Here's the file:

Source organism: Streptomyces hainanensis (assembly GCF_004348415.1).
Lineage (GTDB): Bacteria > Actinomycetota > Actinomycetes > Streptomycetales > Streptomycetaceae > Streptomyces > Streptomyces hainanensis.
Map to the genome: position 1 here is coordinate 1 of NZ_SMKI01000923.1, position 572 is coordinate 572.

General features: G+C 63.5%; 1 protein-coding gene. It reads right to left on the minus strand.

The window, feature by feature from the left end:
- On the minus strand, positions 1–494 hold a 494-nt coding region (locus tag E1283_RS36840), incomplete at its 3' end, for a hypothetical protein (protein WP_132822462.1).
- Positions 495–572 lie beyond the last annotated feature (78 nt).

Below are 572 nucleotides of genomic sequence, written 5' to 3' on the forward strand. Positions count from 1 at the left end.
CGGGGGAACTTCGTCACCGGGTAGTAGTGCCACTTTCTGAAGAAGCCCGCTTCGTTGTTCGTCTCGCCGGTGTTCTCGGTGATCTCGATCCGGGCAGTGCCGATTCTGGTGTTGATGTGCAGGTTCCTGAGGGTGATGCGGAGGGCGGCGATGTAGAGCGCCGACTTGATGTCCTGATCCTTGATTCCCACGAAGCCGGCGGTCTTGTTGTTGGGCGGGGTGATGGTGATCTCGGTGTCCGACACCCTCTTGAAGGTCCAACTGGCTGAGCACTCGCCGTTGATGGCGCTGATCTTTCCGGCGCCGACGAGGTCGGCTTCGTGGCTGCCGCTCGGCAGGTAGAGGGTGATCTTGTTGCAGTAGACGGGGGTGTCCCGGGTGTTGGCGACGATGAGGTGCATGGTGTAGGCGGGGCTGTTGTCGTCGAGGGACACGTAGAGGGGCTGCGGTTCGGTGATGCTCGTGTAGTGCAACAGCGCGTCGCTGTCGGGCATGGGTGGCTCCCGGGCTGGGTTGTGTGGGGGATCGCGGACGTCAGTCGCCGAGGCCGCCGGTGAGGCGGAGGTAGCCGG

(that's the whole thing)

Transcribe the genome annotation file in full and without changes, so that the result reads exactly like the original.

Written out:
Source organism: Streptomyces hainanensis (assembly GCF_004348415.1).
Lineage (GTDB): Bacteria > Actinomycetota > Actinomycetes > Streptomycetales > Streptomycetaceae > Streptomyces > Streptomyces hainanensis.
Map to the genome: position 1 here is coordinate 1 of NZ_SMKI01000923.1, position 572 is coordinate 572.

General features: G+C 63.5%; 1 protein-coding gene. It reads right to left on the minus strand.

The window, feature by feature from the left end:
- On the minus strand, positions 1–494 hold a 494-nt coding region (locus tag E1283_RS36840), incomplete at its 3' end, for a hypothetical protein (protein WP_132822462.1).
- Positions 495–572 lie beyond the last annotated feature (78 nt).

Below are 572 nucleotides of genomic sequence, written 5' to 3' on the forward strand. Positions count from 1 at the left end.
CGGGGGAACTTCGTCACCGGGTAGTAGTGCCACTTTCTGAAGAAGCCCGCTTCGTTGTTCGTCTCGCCGGTGTTCTCGGTGATCTCGATCCGGGCAGTGCCGATTCTGGTGTTGATGTGCAGGTTCCTGAGGGTGATGCGGAGGGCGGCGATGTAGAGCGCCGACTTGATGTCCTGATCCTTGATTCCCACGAAGCCGGCGGTCTTGTTGTTGGGCGGGGTGATGGTGATCTCGGTGTCCGACACCCTCTTGAAGGTCCAACTGGCTGAGCACTCGCCGTTGATGGCGCTGATCTTTCCGGCGCCGACGAGGTCGGCTTCGTGGCTGCCGCTCGGCAGGTAGAGGGTGATCTTGTTGCAGTAGACGGGGGTGTCCCGGGTGTTGGCGACGATGAGGTGCATGGTGTAGGCGGGGCTGTTGTCGTCGAGGGACACGTAGAGGGGCTGCGGTTCGGTGATGCTCGTGTAGTGCAACAGCGCGTCGCTGTCGGGCATGGGTGGCTCCCGGGCTGGGTTGTGTGGGGGATCGCGGACGTCAGTCGCCGAGGCCGCCGGTGAGGCGGAGGTAGCCGG